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In the Arch Street Historic District, the Tudor style home at 211 Arch Street was built by E.P. Willson, founder of the Great Western Stove Company. Later, during the residence of long-time Leavenworth physician, Dr. Ralph G. Combs and his wife, Helen Schott, a tree planted at the birth of their first grandchild, as was the German tradition, was always decorated at Christmas time. Today, the home is undergoing a major renovation and serves as the “before” in the process.  OLYMPUS DIGITAL CAMERA

A number of residents, whose occupations ranged from tailors and bookkeepers to painters and firefighters called 918 Sherman Avenue home over the years.  Some worked in a family business while others were employed by the Great Western Stove Company in Leavenworth.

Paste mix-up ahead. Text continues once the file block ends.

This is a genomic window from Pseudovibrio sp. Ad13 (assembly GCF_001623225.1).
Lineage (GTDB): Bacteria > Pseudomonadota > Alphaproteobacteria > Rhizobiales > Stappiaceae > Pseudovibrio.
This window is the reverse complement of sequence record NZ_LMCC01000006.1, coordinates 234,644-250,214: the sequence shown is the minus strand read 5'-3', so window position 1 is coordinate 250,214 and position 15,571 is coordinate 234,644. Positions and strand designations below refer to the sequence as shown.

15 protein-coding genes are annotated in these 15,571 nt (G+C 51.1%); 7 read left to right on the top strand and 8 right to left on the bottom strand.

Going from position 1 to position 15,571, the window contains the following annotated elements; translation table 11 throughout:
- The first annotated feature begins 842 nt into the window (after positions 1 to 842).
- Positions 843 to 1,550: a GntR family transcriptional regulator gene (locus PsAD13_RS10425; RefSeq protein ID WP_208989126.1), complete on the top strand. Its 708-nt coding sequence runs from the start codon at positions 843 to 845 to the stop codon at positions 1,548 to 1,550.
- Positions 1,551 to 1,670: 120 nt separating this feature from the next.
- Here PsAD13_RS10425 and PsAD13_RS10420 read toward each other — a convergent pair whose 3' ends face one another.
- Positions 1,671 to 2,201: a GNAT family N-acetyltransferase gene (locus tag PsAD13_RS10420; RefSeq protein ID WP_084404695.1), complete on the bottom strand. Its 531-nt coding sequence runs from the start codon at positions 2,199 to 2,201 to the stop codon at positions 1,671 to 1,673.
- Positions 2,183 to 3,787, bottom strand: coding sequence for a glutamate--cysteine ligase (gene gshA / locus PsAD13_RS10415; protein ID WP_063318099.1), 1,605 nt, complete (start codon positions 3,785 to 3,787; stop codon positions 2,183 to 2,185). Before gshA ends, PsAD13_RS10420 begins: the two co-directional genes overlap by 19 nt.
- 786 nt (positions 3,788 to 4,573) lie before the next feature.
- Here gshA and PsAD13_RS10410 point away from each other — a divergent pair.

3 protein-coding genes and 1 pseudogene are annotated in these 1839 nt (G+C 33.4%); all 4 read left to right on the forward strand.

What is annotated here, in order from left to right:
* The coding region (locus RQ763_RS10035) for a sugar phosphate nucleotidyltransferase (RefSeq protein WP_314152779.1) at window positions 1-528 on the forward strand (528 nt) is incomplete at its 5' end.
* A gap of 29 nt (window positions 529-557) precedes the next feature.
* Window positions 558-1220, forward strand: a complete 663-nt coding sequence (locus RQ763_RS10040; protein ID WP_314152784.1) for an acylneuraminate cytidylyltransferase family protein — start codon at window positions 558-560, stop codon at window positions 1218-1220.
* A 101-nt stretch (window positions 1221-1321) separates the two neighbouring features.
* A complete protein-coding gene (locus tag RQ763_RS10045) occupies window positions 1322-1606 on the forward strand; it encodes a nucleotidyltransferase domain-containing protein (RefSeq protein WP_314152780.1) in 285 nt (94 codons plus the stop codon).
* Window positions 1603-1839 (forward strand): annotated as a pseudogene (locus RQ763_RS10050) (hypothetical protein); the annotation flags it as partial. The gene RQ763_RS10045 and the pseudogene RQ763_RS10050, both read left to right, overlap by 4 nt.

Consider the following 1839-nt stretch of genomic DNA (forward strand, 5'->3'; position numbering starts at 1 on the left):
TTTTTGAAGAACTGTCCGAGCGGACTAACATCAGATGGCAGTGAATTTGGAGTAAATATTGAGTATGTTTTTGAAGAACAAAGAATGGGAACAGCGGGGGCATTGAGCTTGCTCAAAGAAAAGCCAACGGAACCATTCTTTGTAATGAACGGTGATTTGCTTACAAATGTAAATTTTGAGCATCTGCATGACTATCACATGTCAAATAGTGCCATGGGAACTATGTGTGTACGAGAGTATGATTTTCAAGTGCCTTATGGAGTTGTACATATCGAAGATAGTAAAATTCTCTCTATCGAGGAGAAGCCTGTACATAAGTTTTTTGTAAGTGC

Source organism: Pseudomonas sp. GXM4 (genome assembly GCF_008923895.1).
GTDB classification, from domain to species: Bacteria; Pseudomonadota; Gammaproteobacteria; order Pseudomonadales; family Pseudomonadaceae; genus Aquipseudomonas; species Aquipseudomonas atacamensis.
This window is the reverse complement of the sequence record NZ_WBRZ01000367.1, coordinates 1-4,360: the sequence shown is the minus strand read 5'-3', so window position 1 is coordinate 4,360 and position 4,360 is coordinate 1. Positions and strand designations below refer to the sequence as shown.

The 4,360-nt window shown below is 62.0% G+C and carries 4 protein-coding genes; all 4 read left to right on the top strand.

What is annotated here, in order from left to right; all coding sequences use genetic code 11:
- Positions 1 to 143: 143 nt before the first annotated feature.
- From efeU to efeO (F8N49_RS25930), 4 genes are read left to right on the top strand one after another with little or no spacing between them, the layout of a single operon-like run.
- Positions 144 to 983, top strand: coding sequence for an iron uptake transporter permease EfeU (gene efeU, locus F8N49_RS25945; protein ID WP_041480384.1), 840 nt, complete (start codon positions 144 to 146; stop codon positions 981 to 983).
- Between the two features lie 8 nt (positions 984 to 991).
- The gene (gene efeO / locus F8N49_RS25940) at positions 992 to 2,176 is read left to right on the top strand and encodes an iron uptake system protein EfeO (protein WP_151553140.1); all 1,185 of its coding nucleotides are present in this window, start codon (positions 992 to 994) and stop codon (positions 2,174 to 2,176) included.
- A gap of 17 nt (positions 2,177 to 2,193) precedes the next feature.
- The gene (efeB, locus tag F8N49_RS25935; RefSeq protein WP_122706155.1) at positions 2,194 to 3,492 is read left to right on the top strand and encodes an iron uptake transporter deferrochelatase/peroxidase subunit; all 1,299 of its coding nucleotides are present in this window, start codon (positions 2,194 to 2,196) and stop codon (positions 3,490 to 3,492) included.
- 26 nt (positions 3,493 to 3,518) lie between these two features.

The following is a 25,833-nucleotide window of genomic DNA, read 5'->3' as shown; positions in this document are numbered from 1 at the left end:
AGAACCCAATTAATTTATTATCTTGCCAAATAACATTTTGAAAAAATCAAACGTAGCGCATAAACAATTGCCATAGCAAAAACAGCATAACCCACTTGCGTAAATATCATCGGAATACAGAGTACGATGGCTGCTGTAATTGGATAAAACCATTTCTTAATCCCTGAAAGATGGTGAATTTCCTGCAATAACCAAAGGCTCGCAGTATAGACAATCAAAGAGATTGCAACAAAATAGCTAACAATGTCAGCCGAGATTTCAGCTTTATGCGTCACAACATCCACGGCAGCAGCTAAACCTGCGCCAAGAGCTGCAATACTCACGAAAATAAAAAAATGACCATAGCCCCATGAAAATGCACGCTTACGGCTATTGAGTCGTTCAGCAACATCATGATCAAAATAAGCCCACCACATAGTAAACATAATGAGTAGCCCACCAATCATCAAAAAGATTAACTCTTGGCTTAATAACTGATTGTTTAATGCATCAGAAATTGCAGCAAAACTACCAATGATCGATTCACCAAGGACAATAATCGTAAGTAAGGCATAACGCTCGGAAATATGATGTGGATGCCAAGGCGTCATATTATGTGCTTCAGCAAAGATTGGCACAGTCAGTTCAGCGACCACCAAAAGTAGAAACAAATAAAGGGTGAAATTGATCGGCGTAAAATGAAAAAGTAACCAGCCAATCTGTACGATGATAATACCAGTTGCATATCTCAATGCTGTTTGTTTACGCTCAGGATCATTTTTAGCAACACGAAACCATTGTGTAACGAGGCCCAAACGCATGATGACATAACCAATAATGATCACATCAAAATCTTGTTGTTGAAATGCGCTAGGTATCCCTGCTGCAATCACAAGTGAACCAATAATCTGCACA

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The vintage homes tour would not be complete without a home on Leavenworth’s once famed “millionaires row”. Built in the Romanesque Classical Revival style the spacious residence at 307 North Broadway is a true delight during the holiday season. With a distinct French chateau flavor, current owners have incorporated pieces acquired in their world travels into the décor.

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The homes tour is organized by the Leavenworth Vintage Homes Society in cooperation with the historical society, the beneficiary. The Society celebrates its 60th year of existence as a non-profit organization for the collection and preservation of Leavenworth County history. The Carroll Mansion, listed on the National Registry of Historic Places, has been their home for 50 years. For ticket information, call the museum: 913-682-7759 or e-mail: leavenworthhistory@kc.twcbc.com. Homes are pictured on the website at www.leavenworthhistory.org. For a donation of $12, advance tickets may be secured. On tour day, the donation is $17.